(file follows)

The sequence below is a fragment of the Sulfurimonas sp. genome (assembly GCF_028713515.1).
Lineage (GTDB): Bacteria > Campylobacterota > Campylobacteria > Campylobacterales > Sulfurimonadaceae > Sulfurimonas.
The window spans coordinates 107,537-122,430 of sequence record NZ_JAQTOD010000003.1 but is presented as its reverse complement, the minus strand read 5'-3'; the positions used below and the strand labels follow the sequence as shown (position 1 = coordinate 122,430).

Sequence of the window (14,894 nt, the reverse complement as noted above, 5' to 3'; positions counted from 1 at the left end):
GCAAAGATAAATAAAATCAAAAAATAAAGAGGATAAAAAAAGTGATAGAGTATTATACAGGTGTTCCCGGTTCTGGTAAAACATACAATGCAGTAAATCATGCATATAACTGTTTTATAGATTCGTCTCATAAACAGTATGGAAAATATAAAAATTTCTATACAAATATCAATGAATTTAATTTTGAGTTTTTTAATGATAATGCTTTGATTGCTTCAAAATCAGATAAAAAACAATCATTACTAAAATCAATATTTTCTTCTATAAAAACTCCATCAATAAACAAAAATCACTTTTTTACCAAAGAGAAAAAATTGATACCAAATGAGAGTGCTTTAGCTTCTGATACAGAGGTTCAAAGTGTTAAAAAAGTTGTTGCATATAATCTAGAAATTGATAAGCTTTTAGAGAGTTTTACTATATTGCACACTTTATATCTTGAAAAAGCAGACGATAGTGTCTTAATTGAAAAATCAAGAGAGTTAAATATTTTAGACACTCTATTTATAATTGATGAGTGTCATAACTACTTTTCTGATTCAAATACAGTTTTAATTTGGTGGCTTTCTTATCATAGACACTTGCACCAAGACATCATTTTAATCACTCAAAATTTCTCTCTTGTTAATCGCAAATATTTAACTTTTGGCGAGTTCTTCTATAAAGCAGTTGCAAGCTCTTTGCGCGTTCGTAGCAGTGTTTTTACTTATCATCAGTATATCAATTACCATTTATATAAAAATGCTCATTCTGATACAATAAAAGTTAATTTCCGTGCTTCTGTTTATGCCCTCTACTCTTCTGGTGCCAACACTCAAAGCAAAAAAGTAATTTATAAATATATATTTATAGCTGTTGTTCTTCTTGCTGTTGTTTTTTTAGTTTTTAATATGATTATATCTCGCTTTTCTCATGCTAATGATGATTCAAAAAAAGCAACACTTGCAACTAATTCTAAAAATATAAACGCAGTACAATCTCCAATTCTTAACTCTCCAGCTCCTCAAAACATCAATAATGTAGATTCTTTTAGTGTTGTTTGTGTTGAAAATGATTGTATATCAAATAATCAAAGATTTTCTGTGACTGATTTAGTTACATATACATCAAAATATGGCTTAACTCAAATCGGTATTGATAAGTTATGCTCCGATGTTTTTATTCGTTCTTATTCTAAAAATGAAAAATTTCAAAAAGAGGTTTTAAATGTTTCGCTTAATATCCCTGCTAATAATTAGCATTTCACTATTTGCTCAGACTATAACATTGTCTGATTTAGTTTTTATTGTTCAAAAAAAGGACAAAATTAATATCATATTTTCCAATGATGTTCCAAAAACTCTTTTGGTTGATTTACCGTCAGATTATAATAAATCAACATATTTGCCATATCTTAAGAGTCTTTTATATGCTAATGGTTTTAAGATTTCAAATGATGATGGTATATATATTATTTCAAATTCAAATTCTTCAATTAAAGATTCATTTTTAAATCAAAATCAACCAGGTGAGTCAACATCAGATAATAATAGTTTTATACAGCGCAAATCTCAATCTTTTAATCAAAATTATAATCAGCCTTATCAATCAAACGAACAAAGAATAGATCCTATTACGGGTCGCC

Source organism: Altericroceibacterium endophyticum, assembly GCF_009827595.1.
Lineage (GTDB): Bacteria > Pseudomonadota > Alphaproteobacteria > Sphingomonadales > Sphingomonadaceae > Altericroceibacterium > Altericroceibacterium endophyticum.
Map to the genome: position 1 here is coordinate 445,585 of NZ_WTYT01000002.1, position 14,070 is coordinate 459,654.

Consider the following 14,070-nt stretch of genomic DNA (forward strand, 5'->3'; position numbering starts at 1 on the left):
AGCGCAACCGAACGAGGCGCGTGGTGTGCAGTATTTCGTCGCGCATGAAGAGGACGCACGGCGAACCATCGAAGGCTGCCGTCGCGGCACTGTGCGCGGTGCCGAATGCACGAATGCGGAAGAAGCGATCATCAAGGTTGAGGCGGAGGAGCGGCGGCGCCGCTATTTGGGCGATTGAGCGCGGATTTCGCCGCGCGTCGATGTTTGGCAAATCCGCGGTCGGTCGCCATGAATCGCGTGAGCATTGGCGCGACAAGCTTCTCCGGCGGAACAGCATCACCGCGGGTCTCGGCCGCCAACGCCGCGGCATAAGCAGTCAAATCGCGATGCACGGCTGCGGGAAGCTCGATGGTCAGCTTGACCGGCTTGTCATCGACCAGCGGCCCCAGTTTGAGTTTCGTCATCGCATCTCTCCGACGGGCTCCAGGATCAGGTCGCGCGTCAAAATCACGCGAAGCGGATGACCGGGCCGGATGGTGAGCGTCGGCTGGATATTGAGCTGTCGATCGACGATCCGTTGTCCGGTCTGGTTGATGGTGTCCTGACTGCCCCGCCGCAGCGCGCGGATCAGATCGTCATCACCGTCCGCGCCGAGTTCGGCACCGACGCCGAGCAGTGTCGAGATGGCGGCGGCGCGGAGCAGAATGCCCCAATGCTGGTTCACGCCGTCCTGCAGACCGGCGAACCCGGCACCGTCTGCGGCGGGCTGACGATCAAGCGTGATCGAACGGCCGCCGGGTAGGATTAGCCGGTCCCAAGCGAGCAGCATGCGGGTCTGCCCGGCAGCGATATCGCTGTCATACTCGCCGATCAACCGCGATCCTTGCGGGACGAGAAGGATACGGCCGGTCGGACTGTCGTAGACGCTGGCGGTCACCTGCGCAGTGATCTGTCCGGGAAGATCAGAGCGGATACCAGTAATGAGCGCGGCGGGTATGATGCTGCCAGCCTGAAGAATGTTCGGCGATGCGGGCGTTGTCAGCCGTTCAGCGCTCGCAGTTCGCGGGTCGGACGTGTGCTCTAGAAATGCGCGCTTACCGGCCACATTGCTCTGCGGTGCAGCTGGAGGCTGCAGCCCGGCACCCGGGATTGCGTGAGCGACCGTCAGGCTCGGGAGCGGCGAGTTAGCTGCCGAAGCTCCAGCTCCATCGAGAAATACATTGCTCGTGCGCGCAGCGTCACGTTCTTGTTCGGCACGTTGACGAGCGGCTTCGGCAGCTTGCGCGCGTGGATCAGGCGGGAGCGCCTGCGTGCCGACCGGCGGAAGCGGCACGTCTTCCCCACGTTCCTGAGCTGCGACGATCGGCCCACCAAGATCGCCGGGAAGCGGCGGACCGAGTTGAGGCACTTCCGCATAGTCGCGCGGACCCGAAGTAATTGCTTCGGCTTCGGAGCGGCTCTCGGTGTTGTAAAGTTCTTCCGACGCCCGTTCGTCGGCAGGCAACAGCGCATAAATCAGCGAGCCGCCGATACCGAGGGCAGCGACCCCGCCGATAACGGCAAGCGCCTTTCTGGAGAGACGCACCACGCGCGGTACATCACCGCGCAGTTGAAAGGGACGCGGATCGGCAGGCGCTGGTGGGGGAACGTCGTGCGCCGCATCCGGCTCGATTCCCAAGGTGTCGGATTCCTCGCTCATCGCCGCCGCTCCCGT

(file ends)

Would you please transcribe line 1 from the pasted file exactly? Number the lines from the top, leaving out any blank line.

The sequence below is a fragment of the Sulfurimonas sp. genome (assembly GCF_028713515.1).